Of course Wood’s combinations of different fibres – wool, silk, cotton and linen – create richly varied surfaces, from the more abraded to the lustrous sheens. But their integration also enable her to coerce and manipulate the structures she makes. In the past two years she has “entered the world of curving strips”2 where “the warp threads begin as pure linen on the broad curve and graduate towards pure silk on the tighter curve”. It is, she went on to say, “the different shrinkage properties of the two yarns that make this curve possible”. She describes the weaving method as “a bit tricky, like trying to steer a bus with loose steering!”, but this is exactly the kind of technical challenge that Wood obviously relishes. This has taken her still further away from the conventions and commitments of ‘old’ tapestry. By making strips on a curving axis she can realise quite new structures on the wall. These strips, in single hangings or larger – multiple – groups, or making up giant discs, have a fresh architectural and abstract presence that really defines the space of a wall and room. The variation of forms seem limitless and as I write Wood plans to make tripartite fan-shaped pieces, curved Malevich-like crosses and more variations on the circle. She is determined to make one of these discs in a single weave. There is a new sense of movement in these curves, an energy that activates and delineates space, and they show again Wood’s ability to stimulate through particular relationships of shape and colour. Notice too the motional effect of distant blurring achieved by one of her dip-dye techniques. In Wood’s work you find little of the traditional, reassuring stasis of tapestry.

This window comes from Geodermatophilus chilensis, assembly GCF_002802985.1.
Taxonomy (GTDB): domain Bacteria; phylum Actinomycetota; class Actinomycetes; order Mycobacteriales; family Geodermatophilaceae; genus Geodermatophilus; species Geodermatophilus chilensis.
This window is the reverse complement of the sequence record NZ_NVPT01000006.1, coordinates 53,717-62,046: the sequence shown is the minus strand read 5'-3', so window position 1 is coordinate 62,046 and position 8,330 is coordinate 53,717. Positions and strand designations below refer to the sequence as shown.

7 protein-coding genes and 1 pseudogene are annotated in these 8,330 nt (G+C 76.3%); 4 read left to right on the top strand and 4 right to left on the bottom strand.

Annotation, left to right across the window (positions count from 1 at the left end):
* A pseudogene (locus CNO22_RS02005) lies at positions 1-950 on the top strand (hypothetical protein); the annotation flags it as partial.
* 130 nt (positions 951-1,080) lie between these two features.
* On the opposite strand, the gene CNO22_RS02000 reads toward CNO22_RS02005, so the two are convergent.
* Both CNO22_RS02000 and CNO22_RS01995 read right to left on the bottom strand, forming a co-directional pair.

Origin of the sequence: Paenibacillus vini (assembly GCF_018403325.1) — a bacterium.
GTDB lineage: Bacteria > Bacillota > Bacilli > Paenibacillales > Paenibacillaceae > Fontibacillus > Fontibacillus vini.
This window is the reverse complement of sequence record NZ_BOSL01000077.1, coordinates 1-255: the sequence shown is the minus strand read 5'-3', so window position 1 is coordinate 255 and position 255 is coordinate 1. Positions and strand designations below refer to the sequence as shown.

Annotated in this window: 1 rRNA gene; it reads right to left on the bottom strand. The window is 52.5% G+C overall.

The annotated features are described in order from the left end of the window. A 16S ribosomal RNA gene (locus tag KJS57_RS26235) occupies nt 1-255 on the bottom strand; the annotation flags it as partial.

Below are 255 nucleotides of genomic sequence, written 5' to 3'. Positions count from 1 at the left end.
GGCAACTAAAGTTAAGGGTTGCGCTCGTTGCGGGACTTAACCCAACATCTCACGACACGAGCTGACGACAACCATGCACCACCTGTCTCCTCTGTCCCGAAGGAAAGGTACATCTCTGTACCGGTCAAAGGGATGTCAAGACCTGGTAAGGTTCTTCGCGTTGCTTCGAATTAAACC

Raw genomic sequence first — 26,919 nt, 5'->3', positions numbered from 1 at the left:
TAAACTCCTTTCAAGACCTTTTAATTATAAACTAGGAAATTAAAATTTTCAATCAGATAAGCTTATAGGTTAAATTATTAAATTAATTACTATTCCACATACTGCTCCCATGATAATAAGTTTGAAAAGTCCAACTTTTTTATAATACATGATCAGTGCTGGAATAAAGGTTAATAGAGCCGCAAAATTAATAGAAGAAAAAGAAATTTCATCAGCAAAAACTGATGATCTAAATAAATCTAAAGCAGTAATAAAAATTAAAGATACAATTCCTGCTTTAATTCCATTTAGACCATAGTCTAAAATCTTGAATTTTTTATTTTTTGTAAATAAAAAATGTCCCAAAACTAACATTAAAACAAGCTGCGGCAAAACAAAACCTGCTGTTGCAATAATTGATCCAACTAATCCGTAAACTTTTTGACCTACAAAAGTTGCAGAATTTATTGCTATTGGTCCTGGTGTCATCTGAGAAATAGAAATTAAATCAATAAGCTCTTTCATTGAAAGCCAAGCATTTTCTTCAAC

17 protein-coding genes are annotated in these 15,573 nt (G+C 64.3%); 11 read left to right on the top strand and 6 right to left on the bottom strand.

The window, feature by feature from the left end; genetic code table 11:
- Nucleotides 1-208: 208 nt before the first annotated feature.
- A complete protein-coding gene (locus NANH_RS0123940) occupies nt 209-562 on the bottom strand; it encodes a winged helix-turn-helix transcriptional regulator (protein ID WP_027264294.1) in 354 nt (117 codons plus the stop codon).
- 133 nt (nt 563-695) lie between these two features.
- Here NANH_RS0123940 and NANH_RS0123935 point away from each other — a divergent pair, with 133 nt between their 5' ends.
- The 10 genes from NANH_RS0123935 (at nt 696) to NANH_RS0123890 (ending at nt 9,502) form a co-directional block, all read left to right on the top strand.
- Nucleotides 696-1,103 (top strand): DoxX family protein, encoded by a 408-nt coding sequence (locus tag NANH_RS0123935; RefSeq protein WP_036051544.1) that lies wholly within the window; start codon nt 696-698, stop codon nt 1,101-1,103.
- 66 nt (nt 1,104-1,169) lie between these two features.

Deirdre Wood communicates a real sense of passion, but it is a vocation she wants to share in other ways too. Conscious of the decline of the crafts in education, she has been keen to spread the word about textiles, and she and fellow weaver Ann Richards tour schools, colleges and village halls to discuss their skills and the art of cloth. They illustrate those talks with numerous examples and supervise practical sessions. This is yet another aspect of Wood’s optimism, her belief in a craft which seems to have endless ramifications. She feels she can take her work anywhere now.
1 Deirdre Wood, quoted in Tapestry – but not as we know it; Textiles by Deirdre Wood. Gosport Museum & Gallery, 2003, p8.
2 Deirdre Wood, letter to David Whiting, 30 March 2005.
Deirdre Wood: weaver and dyer